24 in 2016, 32 in 2017, 64 in 2019, 96 in 2022.

Before that it was 18 in 2014, 15 in 2014 and 8 back in 2012.
AMD had Opterons since 2011-2012 that were 16 thread, 8 module CMT.
Posted on Reply
#16
DeathtoGnomes
I'm still waiting for the day when end-users can install extra chiplets themselves.
Posted on Reply
#17
londiste
DeathtoGnomesI'm still waiting for the day when end-users can install extra chiplets themselves.
Why would an end user do that? Chiplet requirements for connection and such are way too tight for any reasonable way of adding them.
But larger picture - you have had that possibility for a while but not necessarily for end-users in customer space. Multi-socket servers are an implementation of exactly the same idea.

You can have 2x 64-core EPYCs in one system today. And if you happen to operate a nuclear power plant, 8x 28-core Xeons :D
Posted on Reply
#18
Aquinus
Resident Wat-man
PooPipeBoyOne thing I'm glad to see is that simultaneous multi-threading is no longer used for market segmentation. Now every consumer processor has SMT and you don't need to pay extra to get it. That's a great thing these days when SMT is more effective and has less performance overhead.
Nah, they still do that. Just not as often. I just bought my wife a HP laptop with a 4700u in it and it's 8c/8t.
Posted on Reply
#19
Mussels
Moderprator
londisteYes, but it is also 6 years.
24 in 2016, 32 in 2017, 64 in 2019, 96 in 2022.

Before that it was 18 in 2014, 15 in 2014 and 8 back in 2012.
AMD had Opterons since 2011-2012 that were 16 thread, 8 module CMT.
before that we went from 1 cores to 4 cores in like 20 damn years
Posted on Reply
#20
Aquinus
Resident Wat-man
Musselsbefore that we went from 1 cores to 4 cores in like 20 damn years
Yes, but older computers relied on there being just one core. AGP plus Multicore CPU anyone? Once we started seeing dual cores, we started seeing quads not too long after. Even AMD kept going up to 6c with the Phenom II chips near the end. It's the stretch to get beyond 4 cores that took a really long time before going mainstream and this was the time that AMD started flailing in the CPU market and progress essentially stagnated. It wasn't until recently that AMD made >4c realistic from a cost and power budget standpoint, but as soon as that happened it started becoming much more normal to see 6c and 8c chips not just in desktops, but in laptops too. You also have to consider power consumption numbers which have improved quite a bit over the last decade.

Either way, it's a little more complicated than just getting more cores. There have been process improves, architectural improvements, improvement in design software to build these chips, etc. I'm just glad that it's normal to see 8c chips in laptops these days.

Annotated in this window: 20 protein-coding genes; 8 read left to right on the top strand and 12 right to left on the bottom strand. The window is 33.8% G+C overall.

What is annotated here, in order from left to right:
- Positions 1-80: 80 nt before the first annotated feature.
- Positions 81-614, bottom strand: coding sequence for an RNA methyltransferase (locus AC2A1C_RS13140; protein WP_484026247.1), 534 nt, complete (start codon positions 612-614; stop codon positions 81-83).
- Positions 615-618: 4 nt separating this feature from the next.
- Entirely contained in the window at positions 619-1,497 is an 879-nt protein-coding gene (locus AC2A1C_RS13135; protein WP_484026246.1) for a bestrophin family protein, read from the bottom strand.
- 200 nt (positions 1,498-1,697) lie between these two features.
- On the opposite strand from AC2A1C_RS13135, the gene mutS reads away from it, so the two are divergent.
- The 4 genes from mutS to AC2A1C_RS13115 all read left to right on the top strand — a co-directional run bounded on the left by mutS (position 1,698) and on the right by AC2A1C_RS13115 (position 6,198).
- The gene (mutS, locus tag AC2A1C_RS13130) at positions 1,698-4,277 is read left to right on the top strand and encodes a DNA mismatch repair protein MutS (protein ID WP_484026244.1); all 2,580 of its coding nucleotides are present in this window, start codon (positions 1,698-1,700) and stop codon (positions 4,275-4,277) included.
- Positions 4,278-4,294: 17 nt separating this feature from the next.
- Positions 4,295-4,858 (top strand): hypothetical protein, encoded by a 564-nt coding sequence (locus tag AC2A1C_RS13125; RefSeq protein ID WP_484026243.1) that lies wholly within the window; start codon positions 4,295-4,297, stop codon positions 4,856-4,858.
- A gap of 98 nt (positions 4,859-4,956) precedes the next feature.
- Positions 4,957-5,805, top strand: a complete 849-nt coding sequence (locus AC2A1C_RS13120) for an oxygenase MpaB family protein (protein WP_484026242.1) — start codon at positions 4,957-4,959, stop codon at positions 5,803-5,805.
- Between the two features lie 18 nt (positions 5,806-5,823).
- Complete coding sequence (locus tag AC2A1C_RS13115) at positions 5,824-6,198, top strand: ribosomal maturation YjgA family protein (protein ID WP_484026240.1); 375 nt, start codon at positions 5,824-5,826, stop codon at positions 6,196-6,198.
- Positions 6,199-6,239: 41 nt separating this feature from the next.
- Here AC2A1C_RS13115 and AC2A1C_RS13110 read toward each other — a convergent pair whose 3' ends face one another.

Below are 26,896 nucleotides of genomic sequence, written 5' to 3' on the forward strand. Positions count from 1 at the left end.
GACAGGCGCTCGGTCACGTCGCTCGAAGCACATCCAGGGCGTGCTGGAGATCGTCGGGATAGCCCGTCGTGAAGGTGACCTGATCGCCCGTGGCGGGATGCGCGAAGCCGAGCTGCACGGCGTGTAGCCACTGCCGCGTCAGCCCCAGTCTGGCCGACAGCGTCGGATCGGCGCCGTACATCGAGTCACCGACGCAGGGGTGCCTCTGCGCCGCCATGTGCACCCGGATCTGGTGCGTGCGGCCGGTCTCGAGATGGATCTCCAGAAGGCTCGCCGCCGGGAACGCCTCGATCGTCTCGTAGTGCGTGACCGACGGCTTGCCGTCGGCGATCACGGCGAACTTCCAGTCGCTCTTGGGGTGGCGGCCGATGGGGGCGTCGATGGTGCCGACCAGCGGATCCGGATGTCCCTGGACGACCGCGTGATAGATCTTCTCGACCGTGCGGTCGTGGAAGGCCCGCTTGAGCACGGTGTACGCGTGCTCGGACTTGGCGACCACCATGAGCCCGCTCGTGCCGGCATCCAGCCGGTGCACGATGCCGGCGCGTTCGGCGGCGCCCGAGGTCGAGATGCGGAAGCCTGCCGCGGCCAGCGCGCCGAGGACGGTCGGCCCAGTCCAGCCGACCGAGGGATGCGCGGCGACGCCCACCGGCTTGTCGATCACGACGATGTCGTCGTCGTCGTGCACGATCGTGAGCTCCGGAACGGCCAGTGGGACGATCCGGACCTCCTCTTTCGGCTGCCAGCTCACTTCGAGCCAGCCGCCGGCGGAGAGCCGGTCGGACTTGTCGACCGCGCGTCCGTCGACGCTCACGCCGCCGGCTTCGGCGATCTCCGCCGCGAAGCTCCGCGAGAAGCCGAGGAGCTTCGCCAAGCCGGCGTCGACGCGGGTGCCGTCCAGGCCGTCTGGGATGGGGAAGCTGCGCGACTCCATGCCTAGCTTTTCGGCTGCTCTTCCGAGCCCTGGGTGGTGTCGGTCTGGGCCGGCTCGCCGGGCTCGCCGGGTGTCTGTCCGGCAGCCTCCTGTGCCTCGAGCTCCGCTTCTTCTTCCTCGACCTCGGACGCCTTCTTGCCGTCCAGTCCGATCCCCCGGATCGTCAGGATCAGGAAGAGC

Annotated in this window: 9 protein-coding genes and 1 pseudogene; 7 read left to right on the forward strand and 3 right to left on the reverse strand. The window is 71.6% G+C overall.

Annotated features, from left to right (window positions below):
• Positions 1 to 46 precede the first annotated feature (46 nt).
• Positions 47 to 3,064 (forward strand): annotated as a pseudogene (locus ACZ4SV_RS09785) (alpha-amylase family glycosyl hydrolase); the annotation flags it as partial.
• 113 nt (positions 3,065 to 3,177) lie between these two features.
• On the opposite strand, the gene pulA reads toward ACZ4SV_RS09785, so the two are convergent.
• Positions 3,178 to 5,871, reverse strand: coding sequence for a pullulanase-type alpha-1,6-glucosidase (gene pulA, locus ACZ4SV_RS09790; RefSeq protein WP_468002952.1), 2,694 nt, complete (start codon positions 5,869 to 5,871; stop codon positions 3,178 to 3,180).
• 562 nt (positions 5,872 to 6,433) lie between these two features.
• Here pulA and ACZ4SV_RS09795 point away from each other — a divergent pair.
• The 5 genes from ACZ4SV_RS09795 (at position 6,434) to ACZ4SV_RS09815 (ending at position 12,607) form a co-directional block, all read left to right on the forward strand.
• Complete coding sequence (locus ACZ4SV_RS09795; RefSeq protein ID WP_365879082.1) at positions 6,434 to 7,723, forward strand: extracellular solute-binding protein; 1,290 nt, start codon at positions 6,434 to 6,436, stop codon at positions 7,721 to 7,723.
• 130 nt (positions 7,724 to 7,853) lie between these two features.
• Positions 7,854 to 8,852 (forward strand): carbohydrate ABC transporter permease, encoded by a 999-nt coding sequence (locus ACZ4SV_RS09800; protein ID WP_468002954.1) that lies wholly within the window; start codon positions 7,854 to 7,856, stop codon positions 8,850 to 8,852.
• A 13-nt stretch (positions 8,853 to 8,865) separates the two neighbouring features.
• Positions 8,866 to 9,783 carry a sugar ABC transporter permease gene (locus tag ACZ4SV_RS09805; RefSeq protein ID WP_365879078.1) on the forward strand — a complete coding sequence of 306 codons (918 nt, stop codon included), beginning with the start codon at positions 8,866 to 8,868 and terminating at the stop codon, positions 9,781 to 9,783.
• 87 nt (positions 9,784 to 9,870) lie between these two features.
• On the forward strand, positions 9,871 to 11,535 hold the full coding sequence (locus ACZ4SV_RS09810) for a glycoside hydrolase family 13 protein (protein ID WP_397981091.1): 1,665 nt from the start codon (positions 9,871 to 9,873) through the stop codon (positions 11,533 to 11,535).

Posted on Reply
#21
pjl321
I'm disappointed that the CCD is remaining 8 cores and they are just increasing the number of chiplets rather than moving to 12 core CCDs like originally rumoured.
I wonder what this will mean for AM5 chips?
Posted on Reply
#22
TumbleGeorge
pjl321I'm disappointed that the CCD is remaining 8 cores and they are just increasing the number of chiplets rather than moving to 12 core CCDs like originally rumoured.
I wonder what this will mean for AM5 chips?
Why not? More chiplets=more infinity fabrics=more latencies and more outer chiplet complexity=more pins=more price and glory for Intel? :D
Posted on Reply
#23
InVasMani
londisteWhy would an end user do that? Chiplet requirements for connection and such are way too tight for any reasonable way of adding them.
But larger picture - you have had that possibility for a while but not necessarily for end-users in customer space. Multi-socket servers are an implementation of exactly the same idea.

You can have 2x 64-core EPYCs in one system today. And if you happen to operate a nuclear power plant, 8x 28-core Xeons :D
Honestly why couldn't they put multiple chips each on a substrate and fit them into the same socket and latch them? That would actually be great in fact I think it would be more ideal. You might have 4-8 of them all in row or column running alongside the memory. Which could mean shorter traces to the CPU how nice right? Plus with bank groups on memory chips maybe each chip substrate running along side them closely taps into them directly. You could also mix and match the chips on the substrate CPU, APU, or FPGA to taste. So long as they side link and get registered as one physical chip what's the problem? Perhaps they'd need to also sit on top of another substrate to make them all seen side by side as one physical chip entity by the OS itself not sure.

The plausibility of it though it quite cool to think about. I've actually said similar before on these forums, but I hadn't quite envisioned it the way I just described to the same extent and the more I think about it to me that seems one of the most optimal ways to do it. I think mounting the GPU's more close to the CPU/Memory would also be beneficial. Which with GPU's going MCM could be done the same way on the opposite side of the memory banks. You might channel interleave them even GPU/CPU/GPU/CPU along with the memory itself. If AMD were to do that I'd suggest a black, red, and grey substrate perhaps to differentiate between CPU/GPU/FPGA chips.

What I've mentioned before is more of a return to the older arcade board chip rom socketed setup which really this would be a condensed form of actually, but it would be clean with short memory traces and highly adaptable based on what sockets you integrate for what reasons.
Posted on Reply
#24
Mussels
Moderprator
pjl321I'm disappointed that the CCD is remaining 8 cores and they are just increasing the number of chiplets rather than moving to 12 core CCDs like originally rumoured.
I wonder what this will mean for AM5 chips?
this isnt an official post, its just a concept - so we may still see that
Posted on Reply
#25
pjl321
Musselsthis isnt an official post, its just a concept - so we may still see that
It certainly makes more sense to me to increase the core count within the CCD rather than add more chiplets from a performance, latency, etc standpoint. But maybe it is really hard to do I don't know.
Posted on Reply
Add your own comment
Copyright © 2004-2021 www.techpowerup.com. All rights reserved.
All trademarks used are properties of their respective owners.